Jumping Rope: Just Skip It
By Carol Krucoff
Take a fitness workout tip from the pros: one of the world's best exercise devices, the jump rope, costs less than $15, fits in your briefcase and is easy enough for a child to use. Jumping rope has long been considered "kid stuff" — but that's changing. Professional athletes in a variety of sports, particularly tennis and basketball, are jumping rope as part of their fitness workouts — for the same reason boxers have "skipped it" for years.
An unparalleled all-around workout, rope jumping strengthens the heart, muscles and bones, promotes leanness and improves agility, coordination, timing, rhythm and explosive power on both sides of the body.
Jumping Rope for 15 Minutes Burns 200 Calories
Jumping rope has become an integral part of many kinds of fitness classes, including cardio-kickboxing classes and boot camp workouts. Fifteen minutes of jumping rope burns about 200 calories, with some variation depending on how fast you go and how much you weigh. And despite concerns that jumping rope is hard on the joints, it's easier on the knees and hips than running, since you land on the balls of your feet so the calves and shins absorb and control the impact.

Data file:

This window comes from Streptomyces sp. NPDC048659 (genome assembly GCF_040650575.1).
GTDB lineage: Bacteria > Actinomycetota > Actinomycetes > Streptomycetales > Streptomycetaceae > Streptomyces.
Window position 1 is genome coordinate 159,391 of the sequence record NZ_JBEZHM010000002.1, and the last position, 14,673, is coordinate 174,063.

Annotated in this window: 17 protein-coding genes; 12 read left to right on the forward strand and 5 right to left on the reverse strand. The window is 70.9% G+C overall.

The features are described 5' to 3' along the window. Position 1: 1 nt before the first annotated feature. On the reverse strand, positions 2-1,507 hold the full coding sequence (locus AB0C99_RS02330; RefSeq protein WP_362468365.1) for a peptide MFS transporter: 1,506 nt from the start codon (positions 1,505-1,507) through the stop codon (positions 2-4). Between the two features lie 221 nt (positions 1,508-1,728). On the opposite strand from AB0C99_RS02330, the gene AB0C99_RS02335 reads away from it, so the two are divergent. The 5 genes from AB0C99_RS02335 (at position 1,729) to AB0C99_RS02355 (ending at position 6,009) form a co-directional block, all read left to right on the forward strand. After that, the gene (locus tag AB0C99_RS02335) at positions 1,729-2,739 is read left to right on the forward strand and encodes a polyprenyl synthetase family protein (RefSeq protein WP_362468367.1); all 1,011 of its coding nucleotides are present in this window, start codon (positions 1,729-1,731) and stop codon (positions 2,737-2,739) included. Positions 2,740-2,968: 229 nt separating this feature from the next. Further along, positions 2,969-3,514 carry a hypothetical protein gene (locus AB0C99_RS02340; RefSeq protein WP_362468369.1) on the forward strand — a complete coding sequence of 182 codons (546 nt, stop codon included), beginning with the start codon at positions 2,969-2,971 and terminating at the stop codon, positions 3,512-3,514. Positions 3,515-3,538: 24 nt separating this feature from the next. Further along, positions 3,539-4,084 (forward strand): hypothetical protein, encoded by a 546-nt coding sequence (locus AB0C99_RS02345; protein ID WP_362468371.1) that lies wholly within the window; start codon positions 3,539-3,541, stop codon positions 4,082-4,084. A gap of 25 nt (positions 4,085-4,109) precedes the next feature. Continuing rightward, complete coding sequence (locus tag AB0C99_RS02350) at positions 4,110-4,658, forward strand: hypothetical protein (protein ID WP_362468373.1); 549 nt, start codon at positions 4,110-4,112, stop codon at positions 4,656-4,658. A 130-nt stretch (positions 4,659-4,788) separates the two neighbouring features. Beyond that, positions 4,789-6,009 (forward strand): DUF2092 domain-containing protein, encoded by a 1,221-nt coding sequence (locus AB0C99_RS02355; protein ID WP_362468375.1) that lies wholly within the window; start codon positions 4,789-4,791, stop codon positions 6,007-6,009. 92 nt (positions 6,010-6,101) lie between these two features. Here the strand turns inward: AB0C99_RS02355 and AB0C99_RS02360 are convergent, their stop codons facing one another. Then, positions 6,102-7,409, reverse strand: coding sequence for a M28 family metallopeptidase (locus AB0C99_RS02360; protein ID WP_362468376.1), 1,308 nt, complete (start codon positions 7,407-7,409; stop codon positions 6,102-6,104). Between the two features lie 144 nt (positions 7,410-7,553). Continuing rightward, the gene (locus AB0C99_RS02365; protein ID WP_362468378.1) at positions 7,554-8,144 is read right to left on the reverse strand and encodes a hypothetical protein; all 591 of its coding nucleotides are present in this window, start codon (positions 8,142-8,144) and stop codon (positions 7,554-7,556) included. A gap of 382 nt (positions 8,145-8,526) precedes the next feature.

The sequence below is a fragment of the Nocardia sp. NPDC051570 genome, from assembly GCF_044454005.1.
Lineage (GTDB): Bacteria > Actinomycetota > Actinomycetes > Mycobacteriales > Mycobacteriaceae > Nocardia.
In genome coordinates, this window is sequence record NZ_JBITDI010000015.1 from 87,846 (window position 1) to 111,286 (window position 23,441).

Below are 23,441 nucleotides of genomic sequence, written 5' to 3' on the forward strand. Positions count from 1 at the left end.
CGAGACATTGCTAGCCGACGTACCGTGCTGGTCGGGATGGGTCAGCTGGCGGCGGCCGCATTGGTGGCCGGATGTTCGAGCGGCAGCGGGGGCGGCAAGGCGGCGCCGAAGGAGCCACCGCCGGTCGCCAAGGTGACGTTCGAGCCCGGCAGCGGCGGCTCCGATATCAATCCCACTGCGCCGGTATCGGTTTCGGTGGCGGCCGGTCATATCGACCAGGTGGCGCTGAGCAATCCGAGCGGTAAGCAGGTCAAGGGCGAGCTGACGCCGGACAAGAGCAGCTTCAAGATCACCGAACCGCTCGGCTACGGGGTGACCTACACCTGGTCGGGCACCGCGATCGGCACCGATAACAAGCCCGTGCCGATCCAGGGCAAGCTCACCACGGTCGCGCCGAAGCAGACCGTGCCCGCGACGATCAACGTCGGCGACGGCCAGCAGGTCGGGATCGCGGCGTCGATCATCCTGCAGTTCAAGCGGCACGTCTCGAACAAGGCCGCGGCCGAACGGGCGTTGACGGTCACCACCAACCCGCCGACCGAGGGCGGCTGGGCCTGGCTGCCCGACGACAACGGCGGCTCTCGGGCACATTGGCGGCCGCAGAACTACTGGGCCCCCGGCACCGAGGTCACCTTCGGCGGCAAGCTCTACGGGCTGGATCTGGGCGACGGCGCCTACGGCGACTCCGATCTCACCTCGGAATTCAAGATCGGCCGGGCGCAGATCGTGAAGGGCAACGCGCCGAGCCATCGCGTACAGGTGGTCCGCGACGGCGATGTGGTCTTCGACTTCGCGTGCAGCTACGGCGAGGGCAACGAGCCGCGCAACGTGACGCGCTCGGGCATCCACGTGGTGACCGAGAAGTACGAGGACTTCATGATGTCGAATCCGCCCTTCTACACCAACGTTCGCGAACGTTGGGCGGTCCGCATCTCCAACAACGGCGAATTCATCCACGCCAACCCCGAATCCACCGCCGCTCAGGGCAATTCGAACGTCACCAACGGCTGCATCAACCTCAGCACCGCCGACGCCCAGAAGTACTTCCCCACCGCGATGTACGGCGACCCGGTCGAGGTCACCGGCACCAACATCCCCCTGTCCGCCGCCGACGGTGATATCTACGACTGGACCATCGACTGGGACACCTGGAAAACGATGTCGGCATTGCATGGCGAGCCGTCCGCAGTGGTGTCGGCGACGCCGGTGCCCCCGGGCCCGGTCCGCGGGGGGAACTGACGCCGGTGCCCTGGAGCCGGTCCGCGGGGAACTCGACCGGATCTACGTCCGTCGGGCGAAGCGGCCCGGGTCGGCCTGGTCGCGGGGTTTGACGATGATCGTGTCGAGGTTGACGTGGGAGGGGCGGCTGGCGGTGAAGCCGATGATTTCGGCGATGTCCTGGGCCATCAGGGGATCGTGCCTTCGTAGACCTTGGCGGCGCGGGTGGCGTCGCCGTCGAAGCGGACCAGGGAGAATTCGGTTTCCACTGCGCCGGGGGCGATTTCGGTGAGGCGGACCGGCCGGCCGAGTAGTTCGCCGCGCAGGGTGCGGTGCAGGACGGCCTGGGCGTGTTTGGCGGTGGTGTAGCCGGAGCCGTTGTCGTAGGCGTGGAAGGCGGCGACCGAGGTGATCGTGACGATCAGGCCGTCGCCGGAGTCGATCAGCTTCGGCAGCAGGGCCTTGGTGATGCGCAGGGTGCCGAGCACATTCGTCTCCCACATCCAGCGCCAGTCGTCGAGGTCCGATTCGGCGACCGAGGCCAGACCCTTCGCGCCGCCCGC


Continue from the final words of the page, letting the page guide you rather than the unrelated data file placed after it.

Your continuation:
Choosing Your Jump Rope
While you can get a decent workout with a length of clothesline, a good jump rope won't cost much. Many experts advise fitness jumpers to use a beaded rope, which typically sells for less than $20. These ropes are made of cloth or nylon and covered by plastic "beads" that give it a satisfying weight and sound as it hits the ground. Competitive speed jumpers often use ropes that are wire-thin, while those doing tricks — such as double-dutch jumping — use thicker cloth ropes. Although jumping rope is child's play, even active people unaccustomed to repeated jumping may find it difficult at first. But with proper instruction and practice, anyone can jump rope, say experts.
Rope Jumping Tips:
Be sure your rope is the right length. When you step in the center, the handles should just reach your armpits.
Wear a good pair of aerobic or cross-training shoes.
Jump to music that has 120 to 135 beats per minute.
Avoid concrete or hard tiles and jump on wooden floors, rubber tiles or low-nap carpeting.
Keep shoulders relaxed and elbows in close to your body.
Don't jump too high — unless you're doing tricks. And turn the rope with your wrists, not your arms.
Warm up with 5 to 10 minutes of light activity, then stretch gently before jumping.
If you've been sedentary and you're a man over 40 or a woman over 50, check with your doctor before beginning any vigorous activity.
Start by alternating brief periods of jumping with resting moves, such as turning the rope alongside your body without jumping. Over time, do fewer resting moves and more jumping. Your goal is to jump continuously for at least 15 minutes.